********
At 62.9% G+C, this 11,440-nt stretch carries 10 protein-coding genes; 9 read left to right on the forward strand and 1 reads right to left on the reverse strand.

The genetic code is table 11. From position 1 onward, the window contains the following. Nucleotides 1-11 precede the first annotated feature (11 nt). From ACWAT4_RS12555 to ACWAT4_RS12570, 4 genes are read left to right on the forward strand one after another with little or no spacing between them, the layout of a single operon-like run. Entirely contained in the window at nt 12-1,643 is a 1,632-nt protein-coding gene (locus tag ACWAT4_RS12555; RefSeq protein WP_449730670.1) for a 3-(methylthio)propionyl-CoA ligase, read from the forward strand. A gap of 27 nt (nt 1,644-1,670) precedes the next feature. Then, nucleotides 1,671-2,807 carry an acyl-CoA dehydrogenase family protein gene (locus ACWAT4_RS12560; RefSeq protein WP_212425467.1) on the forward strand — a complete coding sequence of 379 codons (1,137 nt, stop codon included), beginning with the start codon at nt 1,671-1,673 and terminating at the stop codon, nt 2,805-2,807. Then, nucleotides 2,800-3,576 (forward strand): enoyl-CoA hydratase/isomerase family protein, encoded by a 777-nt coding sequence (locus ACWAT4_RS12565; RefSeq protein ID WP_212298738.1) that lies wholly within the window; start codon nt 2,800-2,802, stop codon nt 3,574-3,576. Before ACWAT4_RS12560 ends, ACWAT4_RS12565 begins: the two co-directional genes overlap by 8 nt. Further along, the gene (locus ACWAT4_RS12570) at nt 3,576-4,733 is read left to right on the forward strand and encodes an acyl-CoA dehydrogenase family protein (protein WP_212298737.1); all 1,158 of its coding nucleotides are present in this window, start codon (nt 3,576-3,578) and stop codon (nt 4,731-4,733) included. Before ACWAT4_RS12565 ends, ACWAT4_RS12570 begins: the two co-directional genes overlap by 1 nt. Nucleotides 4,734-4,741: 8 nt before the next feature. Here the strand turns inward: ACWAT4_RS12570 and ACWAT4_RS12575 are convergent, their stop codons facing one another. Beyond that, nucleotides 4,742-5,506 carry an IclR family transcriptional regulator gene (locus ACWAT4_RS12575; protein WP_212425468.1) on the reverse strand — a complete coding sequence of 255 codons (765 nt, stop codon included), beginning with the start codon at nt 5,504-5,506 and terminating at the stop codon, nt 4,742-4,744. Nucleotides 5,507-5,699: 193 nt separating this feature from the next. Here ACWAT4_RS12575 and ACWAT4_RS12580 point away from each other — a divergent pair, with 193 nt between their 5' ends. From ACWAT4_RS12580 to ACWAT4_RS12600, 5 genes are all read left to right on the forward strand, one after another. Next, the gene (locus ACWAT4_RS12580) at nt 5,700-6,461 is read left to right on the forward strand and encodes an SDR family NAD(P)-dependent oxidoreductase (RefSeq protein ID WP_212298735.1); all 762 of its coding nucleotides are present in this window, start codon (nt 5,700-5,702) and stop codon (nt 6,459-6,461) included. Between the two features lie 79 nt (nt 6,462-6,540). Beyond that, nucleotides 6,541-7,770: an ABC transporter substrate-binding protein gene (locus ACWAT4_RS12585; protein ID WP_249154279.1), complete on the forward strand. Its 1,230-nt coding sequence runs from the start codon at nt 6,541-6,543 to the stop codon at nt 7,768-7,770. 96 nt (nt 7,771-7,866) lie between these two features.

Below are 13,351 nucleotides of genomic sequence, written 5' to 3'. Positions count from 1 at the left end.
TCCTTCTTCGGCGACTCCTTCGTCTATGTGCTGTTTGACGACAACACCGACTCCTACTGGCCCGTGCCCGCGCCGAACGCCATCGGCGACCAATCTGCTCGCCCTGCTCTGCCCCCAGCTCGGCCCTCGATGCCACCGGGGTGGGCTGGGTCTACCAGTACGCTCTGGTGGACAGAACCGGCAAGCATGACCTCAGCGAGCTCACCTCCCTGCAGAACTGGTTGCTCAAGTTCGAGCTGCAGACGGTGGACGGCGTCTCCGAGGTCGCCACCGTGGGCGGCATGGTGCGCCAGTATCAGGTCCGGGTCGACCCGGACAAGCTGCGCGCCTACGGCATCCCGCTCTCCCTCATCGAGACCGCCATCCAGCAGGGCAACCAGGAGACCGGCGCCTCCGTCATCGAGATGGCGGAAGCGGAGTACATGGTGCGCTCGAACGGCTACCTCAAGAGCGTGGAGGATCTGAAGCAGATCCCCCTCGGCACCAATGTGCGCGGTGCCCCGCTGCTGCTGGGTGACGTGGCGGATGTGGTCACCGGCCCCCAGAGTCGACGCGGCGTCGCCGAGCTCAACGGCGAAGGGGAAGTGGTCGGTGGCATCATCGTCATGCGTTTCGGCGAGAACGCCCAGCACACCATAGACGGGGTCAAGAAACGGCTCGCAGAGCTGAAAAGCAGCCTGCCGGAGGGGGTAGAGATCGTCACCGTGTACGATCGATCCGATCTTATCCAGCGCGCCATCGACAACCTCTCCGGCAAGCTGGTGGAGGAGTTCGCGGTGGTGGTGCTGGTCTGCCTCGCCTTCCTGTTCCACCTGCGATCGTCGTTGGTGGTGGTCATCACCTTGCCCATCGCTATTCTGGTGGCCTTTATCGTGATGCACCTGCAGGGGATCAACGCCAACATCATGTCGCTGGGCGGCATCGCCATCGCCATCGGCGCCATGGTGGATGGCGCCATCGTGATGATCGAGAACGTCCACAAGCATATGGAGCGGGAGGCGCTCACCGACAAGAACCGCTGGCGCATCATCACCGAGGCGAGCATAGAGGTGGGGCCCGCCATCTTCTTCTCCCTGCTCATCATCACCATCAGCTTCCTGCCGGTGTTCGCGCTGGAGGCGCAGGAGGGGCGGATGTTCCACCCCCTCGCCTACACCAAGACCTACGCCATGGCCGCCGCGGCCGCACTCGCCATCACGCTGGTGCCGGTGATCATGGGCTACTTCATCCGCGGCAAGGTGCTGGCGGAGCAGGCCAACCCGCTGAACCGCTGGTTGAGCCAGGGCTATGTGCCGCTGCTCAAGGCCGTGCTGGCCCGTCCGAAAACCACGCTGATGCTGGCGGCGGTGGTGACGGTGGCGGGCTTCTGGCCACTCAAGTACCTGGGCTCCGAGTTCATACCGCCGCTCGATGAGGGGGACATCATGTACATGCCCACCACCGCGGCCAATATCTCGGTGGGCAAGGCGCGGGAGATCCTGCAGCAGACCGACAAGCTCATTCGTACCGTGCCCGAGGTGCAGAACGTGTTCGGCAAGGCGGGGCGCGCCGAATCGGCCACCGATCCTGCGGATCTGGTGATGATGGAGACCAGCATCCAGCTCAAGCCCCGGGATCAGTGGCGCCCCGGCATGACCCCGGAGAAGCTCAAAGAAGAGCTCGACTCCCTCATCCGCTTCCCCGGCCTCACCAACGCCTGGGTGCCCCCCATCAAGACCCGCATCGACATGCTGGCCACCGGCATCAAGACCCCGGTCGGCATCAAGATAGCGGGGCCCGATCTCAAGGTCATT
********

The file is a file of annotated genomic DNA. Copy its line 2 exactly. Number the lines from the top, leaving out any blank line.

The genetic code is table 11. From position 1 onward, the window contains the following. Nucleotides 1-11 precede the first annotated feature (11 nt). From ACWAT4_RS12555 to ACWAT4_RS12570, 4 genes are read left to right on the forward strand one after another with little or no spacing between them, the layout of a single operon-like run. Entirely contained in the window at nt 12-1,643 is a 1,632-nt protein-coding gene (locus tag ACWAT4_RS12555; RefSeq protein WP_449730670.1) for a 3-(methylthio)propionyl-CoA ligase, read from the forward strand. A gap of 27 nt (nt 1,644-1,670) precedes the next feature. Then, nucleotides 1,671-2,807 carry an acyl-CoA dehydrogenase family protein gene (locus ACWAT4_RS12560; RefSeq protein WP_212425467.1) on the forward strand — a complete coding sequence of 379 codons (1,137 nt, stop codon included), beginning with the start codon at nt 1,671-1,673 and terminating at the stop codon, nt 2,805-2,807. Then, nucleotides 2,800-3,576 (forward strand): enoyl-CoA hydratase/isomerase family protein, encoded by a 777-nt coding sequence (locus ACWAT4_RS12565; RefSeq protein ID WP_212298738.1) that lies wholly within the window; start codon nt 2,800-2,802, stop codon nt 3,574-3,576. Before ACWAT4_RS12560 ends, ACWAT4_RS12565 begins: the two co-directional genes overlap by 8 nt. Further along, the gene (locus ACWAT4_RS12570) at nt 3,576-4,733 is read left to right on the forward strand and encodes an acyl-CoA dehydrogenase family protein (protein WP_212298737.1); all 1,158 of its coding nucleotides are present in this window, start codon (nt 3,576-3,578) and stop codon (nt 4,731-4,733) included. Before ACWAT4_RS12565 ends, ACWAT4_RS12570 begins: the two co-directional genes overlap by 1 nt. Nucleotides 4,734-4,741: 8 nt before the next feature. Here the strand turns inward: ACWAT4_RS12570 and ACWAT4_RS12575 are convergent, their stop codons facing one another. Beyond that, nucleotides 4,742-5,506 carry an IclR family transcriptional regulator gene (locus ACWAT4_RS12575; protein WP_212425468.1) on the reverse strand — a complete coding sequence of 255 codons (765 nt, stop codon included), beginning with the start codon at nt 5,504-5,506 and terminating at the stop codon, nt 4,742-4,744. Nucleotides 5,507-5,699: 193 nt separating this feature from the next. Here ACWAT4_RS12575 and ACWAT4_RS12580 point away from each other — a divergent pair, with 193 nt between their 5' ends. From ACWAT4_RS12580 to ACWAT4_RS12600, 5 genes are all read left to right on the forward strand, one after another. Next, the gene (locus ACWAT4_RS12580) at nt 5,700-6,461 is read left to right on the forward strand and encodes an SDR family NAD(P)-dependent oxidoreductase (RefSeq protein ID WP_212298735.1); all 762 of its coding nucleotides are present in this window, start codon (nt 5,700-5,702) and stop codon (nt 6,459-6,461) included. Between the two features lie 79 nt (nt 6,462-6,540). Beyond that, nucleotides 6,541-7,770: an ABC transporter substrate-binding protein gene (locus ACWAT4_RS12585; protein ID WP_249154279.1), complete on the forward strand. Its 1,230-nt coding sequence runs from the start codon at nt 6,541-6,543 to the stop codon at nt 7,768-7,770. 96 nt (nt 7,771-7,866) lie between these two features.